Mace Essential Oil
Botanical Name: Myristica fragrans
Common Method Of Extraction: Steam distillation
Parts Used: Aril
Note Classification: Middle
Aroma: Bright, warm, spicy
Largest Producing Countries:
Traditional Use: Flavoring agent for baked goods and pharmaceuticals. Also used in perfumery as an addition to mens fragrances.
Properties: Analgesic, antioxidant, antispasmodic, aphrodisiac, carminative, choloagogue, laxative, stimulant, tonic
Benefits: Colds, constipation, cough, exhaustion, fever, flatulence, halitosis, loss of appetite, muscle fatigue, nausea, slow circulation. Added to a blend, mace oil is used as a fixative.
Blends Well With: Bay leaf, citrus oils, clary sage, geranium, lavender, oakmoss, and neroli
Of Interest: Mace is incredibly close in profile to Nutmeg, both chemically and botanically. It has been postulated that the myristicum in mace might counter the potentially carcinogenic effects of safrole.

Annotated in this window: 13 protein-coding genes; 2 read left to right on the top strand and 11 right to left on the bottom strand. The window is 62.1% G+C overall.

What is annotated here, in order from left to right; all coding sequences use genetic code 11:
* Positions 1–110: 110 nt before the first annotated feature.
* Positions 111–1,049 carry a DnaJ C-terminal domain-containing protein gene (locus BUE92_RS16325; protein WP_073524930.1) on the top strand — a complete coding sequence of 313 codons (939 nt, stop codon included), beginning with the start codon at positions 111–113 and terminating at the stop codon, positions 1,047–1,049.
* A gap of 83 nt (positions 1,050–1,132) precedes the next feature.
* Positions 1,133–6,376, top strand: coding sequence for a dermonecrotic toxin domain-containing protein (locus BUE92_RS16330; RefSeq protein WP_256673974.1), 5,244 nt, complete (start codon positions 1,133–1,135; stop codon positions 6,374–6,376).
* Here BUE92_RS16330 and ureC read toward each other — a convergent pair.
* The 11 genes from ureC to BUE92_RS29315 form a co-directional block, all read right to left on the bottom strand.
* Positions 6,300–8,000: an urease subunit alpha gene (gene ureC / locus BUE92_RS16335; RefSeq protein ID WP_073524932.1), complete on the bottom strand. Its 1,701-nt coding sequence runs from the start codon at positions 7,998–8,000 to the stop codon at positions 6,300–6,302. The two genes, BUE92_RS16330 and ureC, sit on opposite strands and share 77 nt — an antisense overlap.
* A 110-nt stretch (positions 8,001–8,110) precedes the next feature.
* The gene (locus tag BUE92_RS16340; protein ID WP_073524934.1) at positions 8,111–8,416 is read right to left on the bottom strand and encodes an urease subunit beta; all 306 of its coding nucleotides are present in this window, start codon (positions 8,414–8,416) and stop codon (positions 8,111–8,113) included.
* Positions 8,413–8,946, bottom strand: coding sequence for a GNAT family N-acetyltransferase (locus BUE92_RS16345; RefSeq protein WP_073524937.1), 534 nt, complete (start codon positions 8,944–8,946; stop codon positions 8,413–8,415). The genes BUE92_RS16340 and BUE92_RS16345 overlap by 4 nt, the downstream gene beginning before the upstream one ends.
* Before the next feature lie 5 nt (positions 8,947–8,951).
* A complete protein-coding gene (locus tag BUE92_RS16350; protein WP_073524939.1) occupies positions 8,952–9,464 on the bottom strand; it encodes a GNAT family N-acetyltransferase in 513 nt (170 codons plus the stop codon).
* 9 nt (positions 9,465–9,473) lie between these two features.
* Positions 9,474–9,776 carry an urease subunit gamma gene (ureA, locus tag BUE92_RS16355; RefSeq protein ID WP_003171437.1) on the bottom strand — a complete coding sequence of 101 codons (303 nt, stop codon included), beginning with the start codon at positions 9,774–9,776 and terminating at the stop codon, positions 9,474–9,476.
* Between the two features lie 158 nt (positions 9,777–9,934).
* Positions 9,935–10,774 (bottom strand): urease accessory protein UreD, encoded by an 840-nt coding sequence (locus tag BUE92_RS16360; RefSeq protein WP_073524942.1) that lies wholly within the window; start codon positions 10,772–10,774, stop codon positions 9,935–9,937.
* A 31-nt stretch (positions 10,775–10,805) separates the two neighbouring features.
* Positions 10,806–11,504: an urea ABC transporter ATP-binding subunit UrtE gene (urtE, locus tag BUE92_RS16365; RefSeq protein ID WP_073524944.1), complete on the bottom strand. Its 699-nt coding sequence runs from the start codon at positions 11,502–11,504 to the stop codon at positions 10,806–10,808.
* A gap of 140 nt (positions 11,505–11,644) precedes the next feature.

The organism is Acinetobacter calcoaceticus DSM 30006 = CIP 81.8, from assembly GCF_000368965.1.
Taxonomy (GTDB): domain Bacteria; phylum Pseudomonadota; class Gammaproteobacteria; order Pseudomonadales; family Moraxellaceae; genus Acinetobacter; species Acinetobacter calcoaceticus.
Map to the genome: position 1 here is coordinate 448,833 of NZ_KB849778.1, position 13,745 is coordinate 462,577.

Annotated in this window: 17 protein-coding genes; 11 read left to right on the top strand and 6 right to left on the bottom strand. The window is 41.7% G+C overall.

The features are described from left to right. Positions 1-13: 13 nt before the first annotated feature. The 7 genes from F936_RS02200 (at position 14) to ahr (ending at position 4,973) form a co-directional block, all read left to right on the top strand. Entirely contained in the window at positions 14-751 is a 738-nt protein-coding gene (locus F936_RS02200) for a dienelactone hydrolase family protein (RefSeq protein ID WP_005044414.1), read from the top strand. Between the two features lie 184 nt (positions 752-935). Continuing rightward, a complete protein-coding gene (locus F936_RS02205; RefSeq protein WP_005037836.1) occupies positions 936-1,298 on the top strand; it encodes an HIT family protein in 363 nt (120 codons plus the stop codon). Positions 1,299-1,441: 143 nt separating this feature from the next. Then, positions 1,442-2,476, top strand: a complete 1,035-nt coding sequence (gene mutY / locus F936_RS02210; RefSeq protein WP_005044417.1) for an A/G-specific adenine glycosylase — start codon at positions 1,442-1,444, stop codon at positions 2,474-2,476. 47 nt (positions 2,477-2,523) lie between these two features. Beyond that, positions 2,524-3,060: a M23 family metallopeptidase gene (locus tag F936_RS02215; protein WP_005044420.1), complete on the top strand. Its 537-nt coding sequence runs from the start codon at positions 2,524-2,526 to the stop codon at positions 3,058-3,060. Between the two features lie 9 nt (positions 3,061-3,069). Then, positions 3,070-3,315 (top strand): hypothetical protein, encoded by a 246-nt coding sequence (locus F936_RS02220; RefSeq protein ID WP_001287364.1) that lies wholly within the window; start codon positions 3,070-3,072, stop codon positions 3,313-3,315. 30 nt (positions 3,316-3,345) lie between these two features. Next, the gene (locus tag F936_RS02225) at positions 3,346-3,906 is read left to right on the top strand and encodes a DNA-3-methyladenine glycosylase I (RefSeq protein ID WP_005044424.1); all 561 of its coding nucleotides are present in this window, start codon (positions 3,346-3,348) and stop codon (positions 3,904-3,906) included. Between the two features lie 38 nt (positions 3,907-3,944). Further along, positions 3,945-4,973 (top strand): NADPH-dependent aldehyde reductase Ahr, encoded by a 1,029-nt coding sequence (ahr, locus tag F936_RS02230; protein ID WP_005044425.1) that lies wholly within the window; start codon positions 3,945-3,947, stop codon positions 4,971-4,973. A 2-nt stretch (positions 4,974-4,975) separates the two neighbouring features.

Safety Data: Avoid while pregnant. Not for internal use.
This information is for educational purposes only, it is not intended to treat, cure, prevent or, diagnose any disease or condition. Nor is it intended to prescribe in any way. This information is for educational purposes only and may not be complete, nor may its data be accurate.
As with all essential oils, never use them undiluted. Do not take internally unless working with a qualified and expert practitioner. Keep away from children. If applying an essential oil to your skin always perform a small patch test to an insensitive part of the body (after you have properly diluted the oil in an appropriate carrier.